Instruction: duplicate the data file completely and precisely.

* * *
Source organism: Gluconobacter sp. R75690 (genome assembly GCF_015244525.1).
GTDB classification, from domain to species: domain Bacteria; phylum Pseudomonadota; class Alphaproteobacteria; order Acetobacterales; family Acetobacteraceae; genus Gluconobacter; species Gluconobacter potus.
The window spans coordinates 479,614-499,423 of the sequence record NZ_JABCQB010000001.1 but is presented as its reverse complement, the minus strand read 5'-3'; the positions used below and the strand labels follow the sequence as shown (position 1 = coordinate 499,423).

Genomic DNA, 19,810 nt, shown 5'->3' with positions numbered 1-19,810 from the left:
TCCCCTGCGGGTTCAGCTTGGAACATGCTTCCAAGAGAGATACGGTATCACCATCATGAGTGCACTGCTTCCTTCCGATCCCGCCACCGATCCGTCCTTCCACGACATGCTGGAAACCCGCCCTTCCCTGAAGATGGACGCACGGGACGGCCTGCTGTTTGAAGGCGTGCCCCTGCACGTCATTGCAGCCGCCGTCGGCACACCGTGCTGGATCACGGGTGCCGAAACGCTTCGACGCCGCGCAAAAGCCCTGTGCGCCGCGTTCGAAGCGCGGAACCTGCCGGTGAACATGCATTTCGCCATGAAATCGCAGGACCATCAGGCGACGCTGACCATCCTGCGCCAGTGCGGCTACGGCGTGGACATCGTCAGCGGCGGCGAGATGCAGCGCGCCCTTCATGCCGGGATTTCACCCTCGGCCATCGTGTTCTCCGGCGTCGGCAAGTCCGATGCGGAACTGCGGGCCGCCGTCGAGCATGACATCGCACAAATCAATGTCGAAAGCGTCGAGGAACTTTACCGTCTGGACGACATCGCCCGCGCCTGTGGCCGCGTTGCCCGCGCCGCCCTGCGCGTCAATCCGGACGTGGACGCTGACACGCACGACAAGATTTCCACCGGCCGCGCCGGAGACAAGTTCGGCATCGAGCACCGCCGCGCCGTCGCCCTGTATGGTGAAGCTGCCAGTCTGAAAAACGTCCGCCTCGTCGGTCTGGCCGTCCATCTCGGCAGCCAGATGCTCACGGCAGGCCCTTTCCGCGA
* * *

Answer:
Source organism: Gluconobacter sp. R75690 (genome assembly GCF_015244525.1).
GTDB classification, from domain to species: domain Bacteria; phylum Pseudomonadota; class Alphaproteobacteria; order Acetobacterales; family Acetobacteraceae; genus Gluconobacter; species Gluconobacter potus.
The window spans coordinates 479,614-499,423 of the sequence record NZ_JABCQB010000001.1 but is presented as its reverse complement, the minus strand read 5'-3'; the positions used below and the strand labels follow the sequence as shown (position 1 = coordinate 499,423).

Genomic DNA, 19,810 nt, shown 5'->3' with positions numbered 1-19,810 from the left:
TCCCCTGCGGGTTCAGCTTGGAACATGCTTCCAAGAGAGATACGGTATCACCATCATGAGTGCACTGCTTCCTTCCGATCCCGCCACCGATCCGTCCTTCCACGACATGCTGGAAACCCGCCCTTCCCTGAAGATGGACGCACGGGACGGCCTGCTGTTTGAAGGCGTGCCCCTGCACGTCATTGCAGCCGCCGTCGGCACACCGTGCTGGATCACGGGTGCCGAAACGCTTCGACGCCGCGCAAAAGCCCTGTGCGCCGCGTTCGAAGCGCGGAACCTGCCGGTGAACATGCATTTCGCCATGAAATCGCAGGACCATCAGGCGACGCTGACCATCCTGCGCCAGTGCGGCTACGGCGTGGACATCGTCAGCGGCGGCGAGATGCAGCGCGCCCTTCATGCCGGGATTTCACCCTCGGCCATCGTGTTCTCCGGCGTCGGCAAGTCCGATGCGGAACTGCGGGCCGCCGTCGAGCATGACATCGCACAAATCAATGTCGAAAGCGTCGAGGAACTTTACCGTCTGGACGACATCGCCCGCGCCTGTGGCCGCGTTGCCCGCGCCGCCCTGCGCGTCAATCCGGACGTGGACGCTGACACGCACGACAAGATTTCCACCGGCCGCGCCGGAGACAAGTTCGGCATCGAGCACCGCCGCGCCGTCGCCCTGTATGGTGAAGCTGCCAGTCTGAAAAACGTCCGCCTCGTCGGTCTGGCCGTCCATCTCGGCAGCCAGATGCTCACGGCAGGCCCTTTCCGCGA